Monday, 29 August 2011

Storytelling 2.0 - Day 6 + 7

We invaded the computer lab and students began narrating their parts of the story. The groups were finished by the end of day 7.

Materials and Equipment
1. Book computer lab time - my students worked in groups, so space them out around your lab space as much as possible. Computers should have Movie Maker installed.
2. Headset microphones (1 per group)
3. Copies of story booklets (students have these already)

The Process
1. Before we went into the lab I instructed students to make sure ALL members of their group recorded their own narration and that ALL members got to use Movie Maker to perform basic editing tasks and recording (to avoid 1 student doing all the work while the rest of the group dozed)
2. Students were asked to sit together and use 1 computer per group. I also wrote the directory path on the board that the groups were to use when saving their work (something they did frequently, but even so we had computers freeze and some groups lost some work).
3. Each group worked on recording their part of the story in small chunks so that if re-recording was necessary, it would only be for a small part (as opposed to recording a whole page at once, making a mistake right at the end and then having to record it all again :-). The workflow was basically "practice, record, name the recording, save the project, repeat with the next person".
4. I had each group put a title at the start of their project so that we could follow the story more easily when viewing them on my YouTube channel.
5. After each group had finished their recordings, they then had to listen again and adjust the volume of each sound clip so that their voices had similar volume levels throughout their project.

- Posted from my iPad

Wednesday, 17 August 2011

Storytelling 2.0 - Day 5

After all the prop creation, dividing the story into scenes and then recording those scenes and moving it all onto the computer, we were ready to begin the final stage of this project: the narration!

Materials and Equipment

1. Student copies of their story booklets with the scenes marked on them
2. Lab time and headset microphones for recording

The Process

1. We talked about the difference between telling a story and just reading a story, especially stories like Up, Up, Down (tone of voice, changes in volume and speed) and then creatively read some of the lines from the story together in small groups. I gave suggestions and feedback and picked out words that we could work on for pronunciation. We then practiced those words as a class before continuing.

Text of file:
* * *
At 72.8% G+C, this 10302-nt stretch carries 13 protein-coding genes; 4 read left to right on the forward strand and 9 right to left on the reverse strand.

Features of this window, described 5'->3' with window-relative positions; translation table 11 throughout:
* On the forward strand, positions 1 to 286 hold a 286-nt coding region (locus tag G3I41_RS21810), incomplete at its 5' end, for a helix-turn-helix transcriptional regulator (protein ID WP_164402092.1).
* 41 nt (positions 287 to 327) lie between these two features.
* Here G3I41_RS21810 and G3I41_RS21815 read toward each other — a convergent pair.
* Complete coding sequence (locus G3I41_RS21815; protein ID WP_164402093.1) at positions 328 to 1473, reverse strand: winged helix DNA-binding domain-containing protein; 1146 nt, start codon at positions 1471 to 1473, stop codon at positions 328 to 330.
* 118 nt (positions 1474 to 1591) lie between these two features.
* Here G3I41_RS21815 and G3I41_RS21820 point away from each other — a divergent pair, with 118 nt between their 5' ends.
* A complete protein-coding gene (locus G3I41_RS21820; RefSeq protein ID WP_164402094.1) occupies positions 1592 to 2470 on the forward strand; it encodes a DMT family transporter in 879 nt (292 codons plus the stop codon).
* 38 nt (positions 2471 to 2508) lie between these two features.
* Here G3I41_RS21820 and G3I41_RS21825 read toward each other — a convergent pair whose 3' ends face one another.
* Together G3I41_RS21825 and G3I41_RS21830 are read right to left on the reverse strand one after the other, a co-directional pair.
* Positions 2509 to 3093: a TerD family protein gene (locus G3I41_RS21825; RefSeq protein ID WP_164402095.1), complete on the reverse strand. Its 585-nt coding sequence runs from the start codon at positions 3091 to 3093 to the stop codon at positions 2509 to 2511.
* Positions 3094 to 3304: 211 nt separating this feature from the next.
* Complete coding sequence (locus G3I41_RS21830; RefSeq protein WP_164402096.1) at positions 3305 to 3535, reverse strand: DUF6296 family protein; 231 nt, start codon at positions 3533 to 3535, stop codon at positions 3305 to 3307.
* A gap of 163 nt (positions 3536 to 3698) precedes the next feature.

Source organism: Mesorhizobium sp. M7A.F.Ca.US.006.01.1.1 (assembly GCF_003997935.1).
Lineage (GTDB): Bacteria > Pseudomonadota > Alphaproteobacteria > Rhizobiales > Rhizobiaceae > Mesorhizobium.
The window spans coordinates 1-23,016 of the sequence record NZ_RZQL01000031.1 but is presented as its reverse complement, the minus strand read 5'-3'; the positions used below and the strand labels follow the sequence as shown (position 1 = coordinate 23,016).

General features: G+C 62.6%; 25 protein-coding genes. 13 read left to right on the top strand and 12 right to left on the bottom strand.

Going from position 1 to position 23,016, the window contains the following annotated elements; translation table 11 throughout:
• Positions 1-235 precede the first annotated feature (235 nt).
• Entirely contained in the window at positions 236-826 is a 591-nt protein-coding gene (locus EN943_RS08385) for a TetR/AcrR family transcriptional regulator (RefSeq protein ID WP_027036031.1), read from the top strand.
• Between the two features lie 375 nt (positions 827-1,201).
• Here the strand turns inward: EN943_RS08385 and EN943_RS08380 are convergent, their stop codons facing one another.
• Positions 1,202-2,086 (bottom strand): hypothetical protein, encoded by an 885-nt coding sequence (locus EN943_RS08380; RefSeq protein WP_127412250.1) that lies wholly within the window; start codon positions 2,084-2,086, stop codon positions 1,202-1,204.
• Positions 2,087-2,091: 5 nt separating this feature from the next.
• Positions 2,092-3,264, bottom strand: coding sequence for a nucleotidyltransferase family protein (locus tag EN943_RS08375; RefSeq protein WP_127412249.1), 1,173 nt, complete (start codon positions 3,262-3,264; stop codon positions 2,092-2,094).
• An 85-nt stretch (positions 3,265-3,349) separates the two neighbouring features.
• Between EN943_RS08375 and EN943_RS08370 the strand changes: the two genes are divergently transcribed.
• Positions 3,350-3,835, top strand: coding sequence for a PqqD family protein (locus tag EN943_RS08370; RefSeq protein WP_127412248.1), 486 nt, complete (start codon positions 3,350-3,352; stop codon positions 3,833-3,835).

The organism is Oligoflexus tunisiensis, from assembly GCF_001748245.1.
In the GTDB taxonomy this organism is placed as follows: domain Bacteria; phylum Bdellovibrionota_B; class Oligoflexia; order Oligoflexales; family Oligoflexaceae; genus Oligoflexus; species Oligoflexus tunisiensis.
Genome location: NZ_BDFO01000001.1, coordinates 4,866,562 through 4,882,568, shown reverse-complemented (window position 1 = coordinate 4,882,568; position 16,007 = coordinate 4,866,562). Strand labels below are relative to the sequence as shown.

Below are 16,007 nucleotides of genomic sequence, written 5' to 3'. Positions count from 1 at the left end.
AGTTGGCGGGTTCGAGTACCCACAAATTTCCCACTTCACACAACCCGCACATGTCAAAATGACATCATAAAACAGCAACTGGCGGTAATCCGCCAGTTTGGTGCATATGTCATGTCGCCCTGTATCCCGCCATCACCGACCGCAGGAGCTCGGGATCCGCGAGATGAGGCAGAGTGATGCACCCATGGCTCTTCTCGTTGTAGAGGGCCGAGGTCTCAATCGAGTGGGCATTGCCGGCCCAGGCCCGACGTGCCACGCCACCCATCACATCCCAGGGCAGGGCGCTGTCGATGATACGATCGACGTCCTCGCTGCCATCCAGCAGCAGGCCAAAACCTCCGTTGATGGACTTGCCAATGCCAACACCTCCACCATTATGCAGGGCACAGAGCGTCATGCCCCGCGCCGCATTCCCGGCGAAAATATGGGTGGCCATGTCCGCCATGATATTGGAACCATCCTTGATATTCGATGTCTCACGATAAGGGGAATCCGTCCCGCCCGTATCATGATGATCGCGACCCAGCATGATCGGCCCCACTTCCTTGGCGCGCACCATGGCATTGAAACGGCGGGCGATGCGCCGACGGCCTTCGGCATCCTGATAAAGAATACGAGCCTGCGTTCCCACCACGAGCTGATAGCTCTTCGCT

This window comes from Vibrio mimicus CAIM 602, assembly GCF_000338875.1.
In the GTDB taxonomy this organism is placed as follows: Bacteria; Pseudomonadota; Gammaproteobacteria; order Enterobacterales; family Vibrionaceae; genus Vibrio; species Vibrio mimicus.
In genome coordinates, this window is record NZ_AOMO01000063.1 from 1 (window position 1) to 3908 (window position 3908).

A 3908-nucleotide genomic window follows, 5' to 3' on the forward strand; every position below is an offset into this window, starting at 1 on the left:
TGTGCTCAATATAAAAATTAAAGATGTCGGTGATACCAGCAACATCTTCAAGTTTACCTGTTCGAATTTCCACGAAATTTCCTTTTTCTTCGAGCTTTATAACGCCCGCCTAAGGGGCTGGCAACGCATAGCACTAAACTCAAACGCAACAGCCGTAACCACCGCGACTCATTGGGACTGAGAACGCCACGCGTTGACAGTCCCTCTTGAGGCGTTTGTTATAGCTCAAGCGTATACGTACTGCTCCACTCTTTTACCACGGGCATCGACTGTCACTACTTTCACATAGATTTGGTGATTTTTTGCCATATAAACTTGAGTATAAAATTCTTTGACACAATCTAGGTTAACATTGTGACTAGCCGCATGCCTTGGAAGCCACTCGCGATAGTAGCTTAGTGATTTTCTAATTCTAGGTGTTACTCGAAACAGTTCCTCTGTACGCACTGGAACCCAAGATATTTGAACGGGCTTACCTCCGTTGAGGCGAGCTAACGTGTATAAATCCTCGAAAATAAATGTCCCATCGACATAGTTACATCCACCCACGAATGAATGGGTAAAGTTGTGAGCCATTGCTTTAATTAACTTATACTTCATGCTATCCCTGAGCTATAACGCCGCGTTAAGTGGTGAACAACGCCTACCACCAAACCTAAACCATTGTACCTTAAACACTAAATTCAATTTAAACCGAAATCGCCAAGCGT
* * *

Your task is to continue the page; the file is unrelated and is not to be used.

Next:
2. I told students that I wanted them to read each line creatively and that they all needed to take turns - I want to hear all of them in the story :-)
3. I split my 2 main groups into smaller groups for the next part (so now I had groups for part 1a and 1b, 2a and 2b. These groups of 3 students were going to be responsible for telling just part of their booklet to ensure that everyone was involved and had a chance to learn how to use Movie Maker.
4. Students in their small groups went off to practice reading each line creatively and correctly and I circulated to correct pronunciation errors, offer suggestions if asked and answer any questions.

Tomorrow we'll start recording in the lab!

- Posted from my iPad

Tuesday, 16 August 2011

Storytelling 2.0 - Days 3+4

These past two weeks have been CRAZY busy, so I'm behind on my posting! Gasp! After the props were all made, we went into the recording phase of the project. We talked about how the audio in the videos would be muted so that they could narrate their videos later, so noise didn't matter. Creativity and using their group members as much as possible throughout each recorded scene DID matter, so my students were quite busy figuring out ways to make sure everyone was busy either being in a scene, getting a scene ready, working the camera or critiquing a scene for their group. Busy, busy, busy.

Materials and Equipment

1. All the props that your students have created
2. Extra tape, paper, markers, scissors and white-tac...just in case :-)
3. 2 video cameras and spare batteries for both ( we used our trusty Flip cameras)
4. 2 areas where you groups can go so they aren't tripping over each other :-)

The Process